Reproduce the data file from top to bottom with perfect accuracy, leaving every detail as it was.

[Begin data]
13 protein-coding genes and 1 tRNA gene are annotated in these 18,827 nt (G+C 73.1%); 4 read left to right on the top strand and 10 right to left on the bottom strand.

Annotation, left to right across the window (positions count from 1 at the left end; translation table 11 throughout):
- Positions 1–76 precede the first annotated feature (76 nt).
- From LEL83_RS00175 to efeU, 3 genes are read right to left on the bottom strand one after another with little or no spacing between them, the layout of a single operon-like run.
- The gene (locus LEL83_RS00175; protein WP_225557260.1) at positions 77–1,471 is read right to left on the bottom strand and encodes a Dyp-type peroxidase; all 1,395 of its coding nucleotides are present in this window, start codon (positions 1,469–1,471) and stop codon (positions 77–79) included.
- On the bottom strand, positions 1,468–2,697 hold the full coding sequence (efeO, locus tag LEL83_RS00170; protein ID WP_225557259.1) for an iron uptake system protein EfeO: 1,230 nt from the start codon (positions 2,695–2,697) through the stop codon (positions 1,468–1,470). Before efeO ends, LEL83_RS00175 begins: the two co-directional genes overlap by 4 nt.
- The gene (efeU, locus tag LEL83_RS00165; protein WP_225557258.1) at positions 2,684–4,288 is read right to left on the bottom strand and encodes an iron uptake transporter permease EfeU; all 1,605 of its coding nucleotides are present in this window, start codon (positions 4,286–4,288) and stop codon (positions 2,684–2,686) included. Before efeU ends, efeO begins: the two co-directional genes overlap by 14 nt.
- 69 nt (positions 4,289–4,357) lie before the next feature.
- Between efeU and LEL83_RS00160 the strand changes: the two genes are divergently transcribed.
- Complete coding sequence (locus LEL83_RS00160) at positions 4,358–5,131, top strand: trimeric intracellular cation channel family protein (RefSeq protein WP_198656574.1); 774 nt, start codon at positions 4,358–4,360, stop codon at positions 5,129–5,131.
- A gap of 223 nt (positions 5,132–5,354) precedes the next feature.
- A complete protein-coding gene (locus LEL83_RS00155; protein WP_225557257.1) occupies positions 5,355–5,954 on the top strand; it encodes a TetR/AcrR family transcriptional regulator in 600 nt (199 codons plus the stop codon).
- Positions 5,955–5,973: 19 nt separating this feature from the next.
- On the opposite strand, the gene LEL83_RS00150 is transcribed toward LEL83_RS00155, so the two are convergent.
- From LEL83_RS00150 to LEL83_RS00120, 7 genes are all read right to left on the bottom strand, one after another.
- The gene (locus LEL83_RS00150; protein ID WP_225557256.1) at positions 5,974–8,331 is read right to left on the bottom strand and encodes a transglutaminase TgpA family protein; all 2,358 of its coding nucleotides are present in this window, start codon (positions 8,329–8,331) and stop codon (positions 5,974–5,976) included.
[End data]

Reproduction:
13 protein-coding genes and 1 tRNA gene are annotated in these 18,827 nt (G+C 73.1%); 4 read left to right on the top strand and 10 right to left on the bottom strand.

Annotation, left to right across the window (positions count from 1 at the left end; translation table 11 throughout):
- Positions 1–76 precede the first annotated feature (76 nt).
- From LEL83_RS00175 to efeU, 3 genes are read right to left on the bottom strand one after another with little or no spacing between them, the layout of a single operon-like run.
- The gene (locus LEL83_RS00175; protein WP_225557260.1) at positions 77–1,471 is read right to left on the bottom strand and encodes a Dyp-type peroxidase; all 1,395 of its coding nucleotides are present in this window, start codon (positions 1,469–1,471) and stop codon (positions 77–79) included.
- On the bottom strand, positions 1,468–2,697 hold the full coding sequence (efeO, locus tag LEL83_RS00170; protein ID WP_225557259.1) for an iron uptake system protein EfeO: 1,230 nt from the start codon (positions 2,695–2,697) through the stop codon (positions 1,468–1,470). Before efeO ends, LEL83_RS00175 begins: the two co-directional genes overlap by 4 nt.
- The gene (efeU, locus tag LEL83_RS00165; protein WP_225557258.1) at positions 2,684–4,288 is read right to left on the bottom strand and encodes an iron uptake transporter permease EfeU; all 1,605 of its coding nucleotides are present in this window, start codon (positions 4,286–4,288) and stop codon (positions 2,684–2,686) included. Before efeU ends, efeO begins: the two co-directional genes overlap by 14 nt.
- 69 nt (positions 4,289–4,357) lie before the next feature.
- Between efeU and LEL83_RS00160 the strand changes: the two genes are divergently transcribed.
- Complete coding sequence (locus LEL83_RS00160) at positions 4,358–5,131, top strand: trimeric intracellular cation channel family protein (RefSeq protein WP_198656574.1); 774 nt, start codon at positions 4,358–4,360, stop codon at positions 5,129–5,131.
- A gap of 223 nt (positions 5,132–5,354) precedes the next feature.
- A complete protein-coding gene (locus LEL83_RS00155; protein WP_225557257.1) occupies positions 5,355–5,954 on the top strand; it encodes a TetR/AcrR family transcriptional regulator in 600 nt (199 codons plus the stop codon).
- Positions 5,955–5,973: 19 nt separating this feature from the next.
- On the opposite strand, the gene LEL83_RS00150 is transcribed toward LEL83_RS00155, so the two are convergent.
- From LEL83_RS00150 to LEL83_RS00120, 7 genes are all read right to left on the bottom strand, one after another.
- The gene (locus LEL83_RS00150; protein ID WP_225557256.1) at positions 5,974–8,331 is read right to left on the bottom strand and encodes a transglutaminase TgpA family protein; all 2,358 of its coding nucleotides are present in this window, start codon (positions 8,329–8,331) and stop codon (positions 5,974–5,976) included.